Desert Dreamscapes: Contemporary Aboriginal Paintings
from the
Collection of Margaret Levi and Robert Kaplan at the Holter Museum of Art, Page 1





Lupulnga, Makinti Napanangka, 48" x 48" Kintore, 2002

For Aboriginal people the Dreaming confers rights to the land, it’s resources, and their proper role in relationship to one another. Celebrating ceremony — painting the designs and performing the songs and dances, believed to have been left behind by the Dreaming — reaffirms these bonds. The actions of the ancestral heroes in these Dreaming stories set precedents (the Dreaming is often referred to as the Law) for how people travel through the landscape, utilize its resources, behave in relation to one another, and perform ceremonies. In painting a work of contemporary art based on the Dreaming, Makinti is reaffirming her bonds to the place depicted and her role in celebrating it ceremonially — and in the process asserting her identity and ties of kinship.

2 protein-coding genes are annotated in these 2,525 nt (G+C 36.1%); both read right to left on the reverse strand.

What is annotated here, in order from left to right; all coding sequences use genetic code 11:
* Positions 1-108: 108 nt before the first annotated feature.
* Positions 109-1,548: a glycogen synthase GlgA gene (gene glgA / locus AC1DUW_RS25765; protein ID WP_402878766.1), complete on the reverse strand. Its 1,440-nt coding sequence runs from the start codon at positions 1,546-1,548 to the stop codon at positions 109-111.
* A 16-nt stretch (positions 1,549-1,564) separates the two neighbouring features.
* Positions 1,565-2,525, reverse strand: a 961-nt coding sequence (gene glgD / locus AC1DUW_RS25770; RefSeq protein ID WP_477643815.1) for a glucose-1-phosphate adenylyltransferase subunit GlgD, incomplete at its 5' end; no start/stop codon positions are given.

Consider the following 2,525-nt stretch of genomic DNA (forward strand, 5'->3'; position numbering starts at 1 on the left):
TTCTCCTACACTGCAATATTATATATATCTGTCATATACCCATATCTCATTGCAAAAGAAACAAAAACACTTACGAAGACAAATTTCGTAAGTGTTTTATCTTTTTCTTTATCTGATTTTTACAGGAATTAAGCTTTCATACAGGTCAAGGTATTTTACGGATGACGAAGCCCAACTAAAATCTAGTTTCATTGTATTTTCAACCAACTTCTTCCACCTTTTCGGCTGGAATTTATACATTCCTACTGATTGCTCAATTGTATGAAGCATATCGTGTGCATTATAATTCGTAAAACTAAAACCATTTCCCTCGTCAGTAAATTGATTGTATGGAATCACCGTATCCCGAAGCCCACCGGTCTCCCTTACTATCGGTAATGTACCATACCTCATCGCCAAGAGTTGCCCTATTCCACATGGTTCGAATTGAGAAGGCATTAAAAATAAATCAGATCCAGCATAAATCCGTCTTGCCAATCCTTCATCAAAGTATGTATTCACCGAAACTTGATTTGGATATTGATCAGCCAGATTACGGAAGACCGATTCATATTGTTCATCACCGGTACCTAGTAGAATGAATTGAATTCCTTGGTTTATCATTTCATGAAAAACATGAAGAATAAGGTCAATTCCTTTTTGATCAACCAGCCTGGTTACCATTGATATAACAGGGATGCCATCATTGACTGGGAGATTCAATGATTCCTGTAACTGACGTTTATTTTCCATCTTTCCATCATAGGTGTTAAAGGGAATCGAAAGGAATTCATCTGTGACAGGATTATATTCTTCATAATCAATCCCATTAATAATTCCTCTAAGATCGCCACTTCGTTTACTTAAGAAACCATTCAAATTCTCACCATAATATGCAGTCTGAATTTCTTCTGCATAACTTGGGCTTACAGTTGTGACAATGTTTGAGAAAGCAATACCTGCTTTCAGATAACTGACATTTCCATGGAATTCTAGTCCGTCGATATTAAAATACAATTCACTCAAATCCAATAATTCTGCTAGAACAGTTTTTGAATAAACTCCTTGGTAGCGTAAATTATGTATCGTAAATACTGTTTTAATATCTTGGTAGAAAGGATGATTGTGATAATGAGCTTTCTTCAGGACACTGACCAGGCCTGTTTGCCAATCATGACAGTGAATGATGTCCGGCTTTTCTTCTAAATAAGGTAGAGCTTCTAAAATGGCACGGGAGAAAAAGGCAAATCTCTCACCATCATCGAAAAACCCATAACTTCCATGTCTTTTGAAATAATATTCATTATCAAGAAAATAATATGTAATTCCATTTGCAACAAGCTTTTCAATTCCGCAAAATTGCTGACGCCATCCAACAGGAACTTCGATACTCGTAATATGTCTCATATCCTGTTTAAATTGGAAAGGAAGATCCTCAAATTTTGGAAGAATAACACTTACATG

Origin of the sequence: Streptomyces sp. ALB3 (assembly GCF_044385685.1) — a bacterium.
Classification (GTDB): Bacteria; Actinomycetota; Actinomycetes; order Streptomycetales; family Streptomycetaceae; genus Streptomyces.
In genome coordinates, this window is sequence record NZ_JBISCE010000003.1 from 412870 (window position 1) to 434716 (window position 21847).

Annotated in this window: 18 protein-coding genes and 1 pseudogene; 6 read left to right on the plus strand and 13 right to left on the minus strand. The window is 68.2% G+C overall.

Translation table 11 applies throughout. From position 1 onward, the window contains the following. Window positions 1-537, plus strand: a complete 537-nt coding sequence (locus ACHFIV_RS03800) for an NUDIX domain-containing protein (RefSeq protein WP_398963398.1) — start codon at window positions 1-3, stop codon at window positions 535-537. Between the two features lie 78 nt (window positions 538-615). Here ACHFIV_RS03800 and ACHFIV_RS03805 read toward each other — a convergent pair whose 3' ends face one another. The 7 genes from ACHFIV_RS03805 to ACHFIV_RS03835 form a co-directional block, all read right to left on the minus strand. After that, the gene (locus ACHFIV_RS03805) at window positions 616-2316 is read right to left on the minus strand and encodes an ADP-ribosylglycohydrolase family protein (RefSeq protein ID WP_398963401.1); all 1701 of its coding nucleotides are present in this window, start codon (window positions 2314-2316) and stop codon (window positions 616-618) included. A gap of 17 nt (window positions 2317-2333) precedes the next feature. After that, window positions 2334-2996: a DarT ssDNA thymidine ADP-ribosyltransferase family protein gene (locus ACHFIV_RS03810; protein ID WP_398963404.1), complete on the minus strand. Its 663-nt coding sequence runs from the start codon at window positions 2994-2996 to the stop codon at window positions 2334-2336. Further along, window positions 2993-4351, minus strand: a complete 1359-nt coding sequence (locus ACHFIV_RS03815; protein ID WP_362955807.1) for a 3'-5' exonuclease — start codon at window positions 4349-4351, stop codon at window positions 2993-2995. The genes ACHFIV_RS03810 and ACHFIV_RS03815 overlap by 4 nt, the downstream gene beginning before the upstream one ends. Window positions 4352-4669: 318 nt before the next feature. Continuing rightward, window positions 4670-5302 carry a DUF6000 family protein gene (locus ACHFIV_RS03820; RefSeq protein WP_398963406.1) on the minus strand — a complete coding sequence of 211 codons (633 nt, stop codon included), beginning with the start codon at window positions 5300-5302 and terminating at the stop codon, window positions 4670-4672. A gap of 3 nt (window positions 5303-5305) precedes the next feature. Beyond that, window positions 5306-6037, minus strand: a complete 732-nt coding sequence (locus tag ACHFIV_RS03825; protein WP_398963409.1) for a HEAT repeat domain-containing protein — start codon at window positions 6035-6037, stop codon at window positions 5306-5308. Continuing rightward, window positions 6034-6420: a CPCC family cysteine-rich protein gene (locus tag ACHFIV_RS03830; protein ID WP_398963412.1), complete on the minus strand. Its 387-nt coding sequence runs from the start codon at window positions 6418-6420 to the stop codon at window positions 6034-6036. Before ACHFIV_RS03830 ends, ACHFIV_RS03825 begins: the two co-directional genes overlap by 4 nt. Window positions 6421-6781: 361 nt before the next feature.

This painting depicts designs associated with the rockhole (a natural well dependant on rain water) site of Lupulnga, south of the present day Kintore community, home to many important Pintupi artists. The Peewee (a small bird) Dreaming is associated with this site. In the Dreamtime a "mob" of ancestral women visited this site and performed ceremony here before continuing their travels north to Kintore.

The lines in this painting represent spun hair string, used in the manufacture of hair string belts, worn during the women's ceremonies associated with this place. Hair string belts are often used symbolically to represent the act of women dancing. The belts, worn above the hips have dangling strings often with feathers attached which swing about as the women dance highlighting their attractiveness.